Start Spreadin’ the News: Red Sox Fans Even Bigger Retards Than Actual Retards

April 3, 2007 at 7:11 pm | Posted in Lowell, Sports, Yankees | 8 Comments

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You could hardly ask for a better Opening Day than what we got yesterday.

Since I don’t have ESPN, I walked to an Irish bar for the Yankee game that started at 1.  The weather’s been bleak here, making me a bit stir crazy.  So I had to get out of the house and see some baseball.  The Stadium looked gorgeous in H-D, and as Jeter’s game-tying single rolled past second base, I finally felt the hope that’s been missing since the sun disappeared in November.  Perhaps I will see the day when the cold browns and grays turn warm, lush, and green.  Perhaps some of these stubborn snow banks will finally melt.  And perhaps we’ll win Number 27 this year.

(And no, there is nothing more lame than using “we” or “us” in reference to one’s favorite sports team.  But exceptions can be made on Opening Day.  It’s special.)

The last few years, I’ve tried to become a more knowledgable and well-rounded baseball fan.  This usually involves reading the Sports Illustrated Baseball Preview cover-to-cover.  But when it’s all said and done, I have neither the mental capacity nor the desire to follow anything beyond the Red Sox and the Yankees.  I’m sure the Brewers have an exciting pitching prospect in Double A, but who cares?  (I only realized this year that the Brewers moved to the National League.)  

I would happily watch the Yankees and Red Sox play 162 games a year.  I’m a sucker for the hype; it never gets old.  And it’s fun rooting for the Yankees here in Red Sox country.  The only other person at the bar during the game was a kid in his early 20’s wearing a green Yankee cap.  I’m inept at making bar conversation, but it seemed like we should be talking since we were both clearly excited by a new season, and we were separated only by two barstools.

We started chatting when the Yankees took the lead, and I realized he was kind of slow.  A super-nice kid, but he had some mental affliction that became evident when he spoke.  I have no idea what you’d call it; “slow” is adequate for the purposes of this conversation.  And very simple.  Refreshingly simple.  If everyone could speak so directly – so concisely – we’d be a far more efficient society.  Through the course of this season, Mike and the Mad Dog will spend hundreds of hours assessing Mariano Rivera’s future with the Yankees.  But this kid only needed nine words to get to the truth.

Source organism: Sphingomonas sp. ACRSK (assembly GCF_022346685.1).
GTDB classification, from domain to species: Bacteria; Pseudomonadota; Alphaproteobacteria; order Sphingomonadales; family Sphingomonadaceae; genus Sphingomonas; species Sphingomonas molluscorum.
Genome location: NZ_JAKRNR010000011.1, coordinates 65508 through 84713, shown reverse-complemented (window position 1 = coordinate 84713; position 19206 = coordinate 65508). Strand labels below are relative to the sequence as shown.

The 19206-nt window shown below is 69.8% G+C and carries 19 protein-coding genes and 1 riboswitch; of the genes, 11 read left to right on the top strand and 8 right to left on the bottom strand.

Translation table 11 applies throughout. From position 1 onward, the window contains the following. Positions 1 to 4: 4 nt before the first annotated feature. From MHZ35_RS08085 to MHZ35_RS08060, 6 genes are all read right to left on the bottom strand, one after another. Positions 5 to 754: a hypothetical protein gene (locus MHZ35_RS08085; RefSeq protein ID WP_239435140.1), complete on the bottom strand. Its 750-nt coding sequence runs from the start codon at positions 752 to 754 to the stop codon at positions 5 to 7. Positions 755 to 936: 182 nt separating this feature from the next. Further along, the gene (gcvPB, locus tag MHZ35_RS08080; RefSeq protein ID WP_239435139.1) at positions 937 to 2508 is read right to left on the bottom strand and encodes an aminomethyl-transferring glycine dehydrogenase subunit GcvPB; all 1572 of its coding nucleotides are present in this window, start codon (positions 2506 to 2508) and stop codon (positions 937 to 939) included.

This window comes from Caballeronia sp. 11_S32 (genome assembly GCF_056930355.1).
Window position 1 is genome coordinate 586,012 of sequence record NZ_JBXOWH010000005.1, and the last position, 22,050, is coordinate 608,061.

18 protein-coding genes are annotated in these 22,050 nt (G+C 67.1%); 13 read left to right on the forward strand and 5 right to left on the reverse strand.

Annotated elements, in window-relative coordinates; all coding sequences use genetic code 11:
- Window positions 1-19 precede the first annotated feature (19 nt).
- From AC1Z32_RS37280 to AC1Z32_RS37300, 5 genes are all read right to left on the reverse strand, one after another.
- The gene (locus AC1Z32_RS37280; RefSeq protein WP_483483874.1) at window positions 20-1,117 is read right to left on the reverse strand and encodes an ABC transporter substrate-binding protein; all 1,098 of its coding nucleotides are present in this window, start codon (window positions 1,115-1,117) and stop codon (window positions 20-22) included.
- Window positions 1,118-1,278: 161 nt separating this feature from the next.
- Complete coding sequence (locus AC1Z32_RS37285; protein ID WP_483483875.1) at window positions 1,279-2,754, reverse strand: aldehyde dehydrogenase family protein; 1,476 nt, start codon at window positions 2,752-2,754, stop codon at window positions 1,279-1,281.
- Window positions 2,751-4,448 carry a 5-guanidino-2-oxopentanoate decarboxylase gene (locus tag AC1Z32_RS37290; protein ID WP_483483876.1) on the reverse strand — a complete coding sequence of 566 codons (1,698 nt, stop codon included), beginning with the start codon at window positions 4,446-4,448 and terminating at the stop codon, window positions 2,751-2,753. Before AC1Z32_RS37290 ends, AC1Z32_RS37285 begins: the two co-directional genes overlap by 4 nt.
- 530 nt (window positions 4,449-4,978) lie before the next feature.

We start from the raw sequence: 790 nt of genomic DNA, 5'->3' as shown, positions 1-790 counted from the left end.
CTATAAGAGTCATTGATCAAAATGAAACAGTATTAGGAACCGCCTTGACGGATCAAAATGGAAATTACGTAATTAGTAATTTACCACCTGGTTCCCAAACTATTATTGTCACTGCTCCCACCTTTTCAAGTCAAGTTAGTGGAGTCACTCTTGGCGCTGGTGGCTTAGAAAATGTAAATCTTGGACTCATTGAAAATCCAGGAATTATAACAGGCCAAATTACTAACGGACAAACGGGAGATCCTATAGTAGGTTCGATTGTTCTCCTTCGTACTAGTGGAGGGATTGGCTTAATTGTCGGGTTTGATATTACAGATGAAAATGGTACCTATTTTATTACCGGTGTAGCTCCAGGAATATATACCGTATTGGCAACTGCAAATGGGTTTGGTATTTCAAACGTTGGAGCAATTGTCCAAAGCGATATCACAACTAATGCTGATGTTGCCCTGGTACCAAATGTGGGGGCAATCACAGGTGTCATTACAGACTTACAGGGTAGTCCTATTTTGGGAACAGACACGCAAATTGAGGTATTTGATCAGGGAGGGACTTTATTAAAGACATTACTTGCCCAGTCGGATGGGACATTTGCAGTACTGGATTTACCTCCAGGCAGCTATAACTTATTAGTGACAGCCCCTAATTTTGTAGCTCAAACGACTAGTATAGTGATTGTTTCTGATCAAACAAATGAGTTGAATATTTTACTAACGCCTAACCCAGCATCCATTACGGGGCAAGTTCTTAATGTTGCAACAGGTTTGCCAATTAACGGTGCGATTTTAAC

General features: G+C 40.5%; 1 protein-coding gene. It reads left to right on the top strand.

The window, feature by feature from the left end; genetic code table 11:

“The Yankees should resign him. He’s a good pitcher.”

Right on, my Slow Friend.  Right on.  When I told him I was from New Jersey, he replied, “I have a friend in New Jersey. Her name is Lindsey. But I don’t know her last name.”  Then he looked at me like a puppy longing for a treat, as if maybe I knew Lindsey.  I did know a Lindsey LaForte, I said.  She had very large eyebrows.  And my, what a crush I had on her. But that Lindsey moved out-of-state in the sixth grade.  Oh well.

arodcurtain.jpgIn the eighth inning, A-Rod crushed a home run over the center field wall, and my Slow Friend said “Beautiful!”  Indeed it was.  He told me he was happy that “the exposition season” was finally over, and I said that I am too.  But before Rodriguez reached home plate, the bartender abruptly switched the televisions to the Red Sox game, where REO Speedwagon was singing the National Anthem.  (He was kind enough to leave two small TV’s on so we could see Mariano fan the only three batters he faced.  Slow Friend commentary: “The Sandman put them to sleep.”)

Right on cue, two separate groups of Sox fans walked into the bar – six of them in total.  Two Matsusaka jerseys, two Schilling jerseys, a Varitek jersey, and a guy in a sweater.  They were all in their early 20’s, and were eventually joined by a Mike Lowell jersey.  They were total meatheads.

To accommodate their view of the main television, I moved to the seat directly next to my Slow Friend.  So there were four Sox fans on my left, and Slow Friend on my right, followed by three more Sox fans.  I must’ve looked like quite the fairy, packed amidst all that testosterone in my powder blue button-down shirt.